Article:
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Aug 23 2019

Nesting Shorebirds Need Your Help

By SCDNR for Island Eye News

A black skimmer on a South Carolina beach

Avian biologists from S.C. Department of Natural Resources would like to remind residents and visitors to coastal South Carolina, if you are boating to a barrier island in the next few weeks, please take care not to cause birds at the water’s edge to fly. Give them space.

This time of year, most eggs have hatched and young seabirds are being fed by their parents on the beach and stretching their wings to prepare for their first flight. Black Skimmers nest later than the other seabirds and still have eggs and chicks that can’t fly. Black Skimmers, an elegant seabird, get their name from their unusual foraging behavior and coloration.

Skimmer’s long wings are black above, and they use their bicolored orange and black bill to skim the surface of the water for fish and shrimp.

 You may see skimmers resting on the beach with their head and bill on the sand, to stay cool.

Black skimmers nest on islands, shell rakes and remote beaches that have little vegetation. They lay their eggs directly on the sand during the hot summer months from May to July. SCDNR coastal bird staff survey the entire South Carolina coast via a small plane to locate and count nesting colonies of seabirds such as Black Skimmers. This year they nested on islands in the Cape Romain National Wildlife Refuge, Shutes Folly and Deveaux Bank Seabird Sanctuary. Nests are counted during peak incubation periods to track population levels. Black Skimmers may nest in the same areas that people wish to use for recreation, thus it may be necessary to temporarily close areas to people and boats until the skimmers finish nesting.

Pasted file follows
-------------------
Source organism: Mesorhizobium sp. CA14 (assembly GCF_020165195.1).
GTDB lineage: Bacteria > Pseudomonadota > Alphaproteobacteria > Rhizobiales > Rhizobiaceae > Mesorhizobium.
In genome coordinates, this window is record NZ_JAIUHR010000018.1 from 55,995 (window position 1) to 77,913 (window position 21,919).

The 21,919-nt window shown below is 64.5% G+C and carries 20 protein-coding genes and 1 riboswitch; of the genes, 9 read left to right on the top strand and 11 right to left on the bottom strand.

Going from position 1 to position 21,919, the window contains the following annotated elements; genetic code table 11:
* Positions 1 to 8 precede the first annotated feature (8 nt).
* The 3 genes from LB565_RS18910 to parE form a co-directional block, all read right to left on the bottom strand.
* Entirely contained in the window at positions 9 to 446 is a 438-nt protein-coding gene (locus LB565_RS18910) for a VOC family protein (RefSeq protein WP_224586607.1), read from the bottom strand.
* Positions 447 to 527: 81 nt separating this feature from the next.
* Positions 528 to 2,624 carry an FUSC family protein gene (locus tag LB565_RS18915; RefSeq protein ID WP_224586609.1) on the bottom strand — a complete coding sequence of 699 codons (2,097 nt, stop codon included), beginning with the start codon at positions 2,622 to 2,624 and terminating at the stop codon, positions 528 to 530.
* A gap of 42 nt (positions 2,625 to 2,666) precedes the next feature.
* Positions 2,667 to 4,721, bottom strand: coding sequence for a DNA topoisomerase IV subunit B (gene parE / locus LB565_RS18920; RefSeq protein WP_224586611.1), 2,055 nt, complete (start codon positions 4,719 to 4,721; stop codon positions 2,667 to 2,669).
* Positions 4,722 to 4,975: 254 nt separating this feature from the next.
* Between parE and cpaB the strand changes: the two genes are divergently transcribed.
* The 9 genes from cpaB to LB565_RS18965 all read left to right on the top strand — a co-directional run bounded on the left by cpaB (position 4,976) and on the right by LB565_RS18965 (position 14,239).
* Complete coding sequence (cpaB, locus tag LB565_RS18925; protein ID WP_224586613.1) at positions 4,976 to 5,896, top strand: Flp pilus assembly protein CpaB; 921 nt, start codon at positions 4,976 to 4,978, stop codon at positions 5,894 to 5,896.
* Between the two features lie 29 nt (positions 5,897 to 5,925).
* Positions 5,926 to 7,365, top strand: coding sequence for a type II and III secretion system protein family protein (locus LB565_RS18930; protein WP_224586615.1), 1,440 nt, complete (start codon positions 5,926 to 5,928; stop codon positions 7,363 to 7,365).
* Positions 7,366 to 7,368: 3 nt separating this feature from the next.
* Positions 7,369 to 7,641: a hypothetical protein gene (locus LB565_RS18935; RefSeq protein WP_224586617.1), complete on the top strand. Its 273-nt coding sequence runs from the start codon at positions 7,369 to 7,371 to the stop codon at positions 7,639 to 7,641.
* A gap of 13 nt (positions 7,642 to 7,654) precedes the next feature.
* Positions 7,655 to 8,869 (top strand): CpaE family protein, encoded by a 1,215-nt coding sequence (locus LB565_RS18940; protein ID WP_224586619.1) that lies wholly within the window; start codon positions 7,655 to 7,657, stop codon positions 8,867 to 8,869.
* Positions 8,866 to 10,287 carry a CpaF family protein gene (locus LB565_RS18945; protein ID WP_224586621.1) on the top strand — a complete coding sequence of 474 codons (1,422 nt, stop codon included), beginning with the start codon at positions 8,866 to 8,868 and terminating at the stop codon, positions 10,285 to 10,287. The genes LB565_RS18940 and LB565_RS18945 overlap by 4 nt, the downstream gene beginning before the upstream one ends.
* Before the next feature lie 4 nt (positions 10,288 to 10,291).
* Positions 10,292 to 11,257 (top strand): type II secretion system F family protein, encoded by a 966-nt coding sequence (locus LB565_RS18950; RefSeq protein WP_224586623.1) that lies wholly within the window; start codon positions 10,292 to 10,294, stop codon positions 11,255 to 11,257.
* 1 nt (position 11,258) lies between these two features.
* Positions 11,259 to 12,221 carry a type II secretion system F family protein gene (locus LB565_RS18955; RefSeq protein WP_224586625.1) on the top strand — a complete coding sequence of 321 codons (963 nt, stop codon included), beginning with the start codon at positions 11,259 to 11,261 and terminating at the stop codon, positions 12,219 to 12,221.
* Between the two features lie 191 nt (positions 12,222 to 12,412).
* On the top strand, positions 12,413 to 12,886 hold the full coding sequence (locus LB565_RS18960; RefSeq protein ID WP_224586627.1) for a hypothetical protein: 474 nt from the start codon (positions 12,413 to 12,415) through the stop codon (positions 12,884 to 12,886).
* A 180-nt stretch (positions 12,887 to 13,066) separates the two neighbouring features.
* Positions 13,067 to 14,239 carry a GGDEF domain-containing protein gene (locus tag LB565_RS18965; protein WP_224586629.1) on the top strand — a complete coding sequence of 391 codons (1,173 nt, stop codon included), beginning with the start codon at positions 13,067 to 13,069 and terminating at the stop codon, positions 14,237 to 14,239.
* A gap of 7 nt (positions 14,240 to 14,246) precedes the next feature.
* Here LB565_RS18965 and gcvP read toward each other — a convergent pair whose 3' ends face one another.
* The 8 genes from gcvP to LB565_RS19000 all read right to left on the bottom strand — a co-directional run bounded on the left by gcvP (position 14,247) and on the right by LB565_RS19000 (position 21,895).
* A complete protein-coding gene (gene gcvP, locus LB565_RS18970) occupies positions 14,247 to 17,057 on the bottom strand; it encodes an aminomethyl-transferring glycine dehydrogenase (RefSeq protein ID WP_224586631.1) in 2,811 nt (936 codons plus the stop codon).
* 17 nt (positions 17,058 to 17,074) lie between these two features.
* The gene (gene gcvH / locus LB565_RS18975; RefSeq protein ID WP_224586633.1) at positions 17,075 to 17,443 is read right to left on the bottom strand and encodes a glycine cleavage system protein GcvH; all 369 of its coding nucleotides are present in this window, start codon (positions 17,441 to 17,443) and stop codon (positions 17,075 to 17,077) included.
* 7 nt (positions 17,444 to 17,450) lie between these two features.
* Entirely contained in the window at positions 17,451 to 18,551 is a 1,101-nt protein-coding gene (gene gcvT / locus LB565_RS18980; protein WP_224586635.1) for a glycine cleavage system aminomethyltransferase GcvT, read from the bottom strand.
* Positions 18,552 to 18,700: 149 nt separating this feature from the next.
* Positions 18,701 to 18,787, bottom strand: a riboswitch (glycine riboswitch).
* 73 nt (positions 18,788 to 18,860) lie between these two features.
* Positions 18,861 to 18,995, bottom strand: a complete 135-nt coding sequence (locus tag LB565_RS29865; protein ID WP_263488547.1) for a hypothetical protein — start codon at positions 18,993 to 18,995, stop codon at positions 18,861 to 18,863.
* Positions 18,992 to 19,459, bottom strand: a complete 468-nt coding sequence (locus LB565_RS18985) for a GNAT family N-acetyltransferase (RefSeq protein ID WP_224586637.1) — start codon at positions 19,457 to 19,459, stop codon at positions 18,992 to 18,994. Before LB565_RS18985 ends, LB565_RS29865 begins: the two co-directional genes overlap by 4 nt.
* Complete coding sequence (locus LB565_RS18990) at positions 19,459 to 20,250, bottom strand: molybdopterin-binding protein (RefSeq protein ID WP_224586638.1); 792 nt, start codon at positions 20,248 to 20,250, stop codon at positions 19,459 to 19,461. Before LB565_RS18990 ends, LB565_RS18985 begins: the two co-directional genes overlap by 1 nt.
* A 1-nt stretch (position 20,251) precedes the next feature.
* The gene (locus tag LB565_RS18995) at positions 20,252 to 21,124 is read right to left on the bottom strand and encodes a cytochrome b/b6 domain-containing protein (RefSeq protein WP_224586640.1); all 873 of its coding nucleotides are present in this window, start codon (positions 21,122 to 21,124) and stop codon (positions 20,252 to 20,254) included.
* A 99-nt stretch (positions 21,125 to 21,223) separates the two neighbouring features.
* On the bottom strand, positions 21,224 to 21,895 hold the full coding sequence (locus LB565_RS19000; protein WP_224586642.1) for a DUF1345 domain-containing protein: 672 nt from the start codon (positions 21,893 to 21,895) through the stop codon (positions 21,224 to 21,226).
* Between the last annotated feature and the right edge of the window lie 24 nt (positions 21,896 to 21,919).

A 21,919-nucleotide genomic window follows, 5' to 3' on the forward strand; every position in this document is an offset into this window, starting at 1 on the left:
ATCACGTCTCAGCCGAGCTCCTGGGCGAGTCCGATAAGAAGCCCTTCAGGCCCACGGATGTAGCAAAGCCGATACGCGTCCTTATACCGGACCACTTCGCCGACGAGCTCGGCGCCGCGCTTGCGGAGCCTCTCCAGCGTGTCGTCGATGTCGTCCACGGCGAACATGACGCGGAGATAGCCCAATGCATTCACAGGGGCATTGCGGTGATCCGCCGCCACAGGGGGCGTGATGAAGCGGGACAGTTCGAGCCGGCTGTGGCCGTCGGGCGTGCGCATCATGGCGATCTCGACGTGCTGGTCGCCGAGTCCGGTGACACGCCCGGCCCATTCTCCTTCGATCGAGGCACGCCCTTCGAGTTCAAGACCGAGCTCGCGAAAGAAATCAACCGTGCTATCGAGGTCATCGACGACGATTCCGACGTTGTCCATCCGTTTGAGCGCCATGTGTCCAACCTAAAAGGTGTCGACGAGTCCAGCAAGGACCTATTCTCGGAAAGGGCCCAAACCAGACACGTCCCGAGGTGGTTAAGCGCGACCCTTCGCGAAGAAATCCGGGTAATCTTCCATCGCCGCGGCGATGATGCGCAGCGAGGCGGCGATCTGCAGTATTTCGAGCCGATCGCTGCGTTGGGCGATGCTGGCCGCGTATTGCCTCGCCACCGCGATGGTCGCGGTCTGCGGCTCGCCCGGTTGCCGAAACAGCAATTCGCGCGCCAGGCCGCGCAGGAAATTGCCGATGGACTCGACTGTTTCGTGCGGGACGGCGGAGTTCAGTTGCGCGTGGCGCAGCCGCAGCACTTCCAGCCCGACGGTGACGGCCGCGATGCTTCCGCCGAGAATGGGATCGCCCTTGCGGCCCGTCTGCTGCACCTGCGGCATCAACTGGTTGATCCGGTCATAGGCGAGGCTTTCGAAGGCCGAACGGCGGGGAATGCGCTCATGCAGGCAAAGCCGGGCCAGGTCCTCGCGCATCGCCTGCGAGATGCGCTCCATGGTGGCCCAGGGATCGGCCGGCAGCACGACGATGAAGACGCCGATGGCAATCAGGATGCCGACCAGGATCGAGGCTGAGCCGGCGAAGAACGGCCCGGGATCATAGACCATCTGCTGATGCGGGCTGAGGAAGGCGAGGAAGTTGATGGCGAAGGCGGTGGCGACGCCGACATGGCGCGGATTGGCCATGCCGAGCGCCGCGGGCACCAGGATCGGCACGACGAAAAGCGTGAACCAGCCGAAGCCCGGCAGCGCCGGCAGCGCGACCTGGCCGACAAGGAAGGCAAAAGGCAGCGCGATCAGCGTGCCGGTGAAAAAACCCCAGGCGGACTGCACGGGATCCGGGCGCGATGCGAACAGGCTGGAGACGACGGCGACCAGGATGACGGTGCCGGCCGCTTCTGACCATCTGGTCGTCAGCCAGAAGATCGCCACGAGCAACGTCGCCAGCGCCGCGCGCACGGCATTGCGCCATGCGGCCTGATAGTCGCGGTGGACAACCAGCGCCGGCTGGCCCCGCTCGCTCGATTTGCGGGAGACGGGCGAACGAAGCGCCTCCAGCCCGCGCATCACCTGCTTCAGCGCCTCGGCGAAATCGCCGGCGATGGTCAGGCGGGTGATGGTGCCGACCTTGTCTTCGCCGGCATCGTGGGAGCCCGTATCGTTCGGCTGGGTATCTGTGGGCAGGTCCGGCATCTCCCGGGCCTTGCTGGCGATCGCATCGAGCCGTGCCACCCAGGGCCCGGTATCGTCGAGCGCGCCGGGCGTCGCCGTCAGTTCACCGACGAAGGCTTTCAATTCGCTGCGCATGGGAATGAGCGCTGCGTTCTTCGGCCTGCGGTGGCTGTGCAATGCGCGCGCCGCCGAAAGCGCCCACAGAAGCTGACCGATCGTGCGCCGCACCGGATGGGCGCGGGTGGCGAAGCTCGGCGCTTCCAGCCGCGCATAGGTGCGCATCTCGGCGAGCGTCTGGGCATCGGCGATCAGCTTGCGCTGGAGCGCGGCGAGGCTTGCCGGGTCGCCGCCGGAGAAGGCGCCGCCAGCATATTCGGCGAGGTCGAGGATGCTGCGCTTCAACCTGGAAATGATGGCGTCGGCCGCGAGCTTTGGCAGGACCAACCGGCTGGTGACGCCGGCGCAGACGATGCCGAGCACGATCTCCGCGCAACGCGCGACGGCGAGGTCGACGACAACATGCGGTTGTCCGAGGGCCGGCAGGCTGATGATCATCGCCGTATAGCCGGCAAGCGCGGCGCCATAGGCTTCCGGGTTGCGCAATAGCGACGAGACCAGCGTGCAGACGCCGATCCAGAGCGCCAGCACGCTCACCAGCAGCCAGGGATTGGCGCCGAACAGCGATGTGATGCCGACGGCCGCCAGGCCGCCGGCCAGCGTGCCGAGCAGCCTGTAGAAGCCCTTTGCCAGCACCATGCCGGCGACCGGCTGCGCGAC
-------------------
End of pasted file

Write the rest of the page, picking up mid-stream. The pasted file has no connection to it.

Black Skimmers are extremely sensitive and will abandon their nesting effort when too much disturbance occurs. Black Skimmers are in decline and of high conservation concern. In many states they are listed as endangered. John James Audubon, a famous ornithologist and artist, recorded a colony of 20,000 skimmer nests in the Cape Romain region of South Carolina in 1844. There are many other records from coastal areas during the 1800s of skimmer colonies totaling 10,000 pairs. This year we counted 881 skimmer nests, just a fraction of what our coast once had. Cape Romain NWR had 63% of the state’s total nests and was the only region in the state to have successful nesting. We were excited to see young birds almost flighted last week on Cape Island, a barrier island in the north part of Cape Romain NWR. Thanks to management of the colonies and boater’s compliance this success gives hope for the species.

For more information contact David Lucas, Regional Public Information Coordinator at 843.610.0096.

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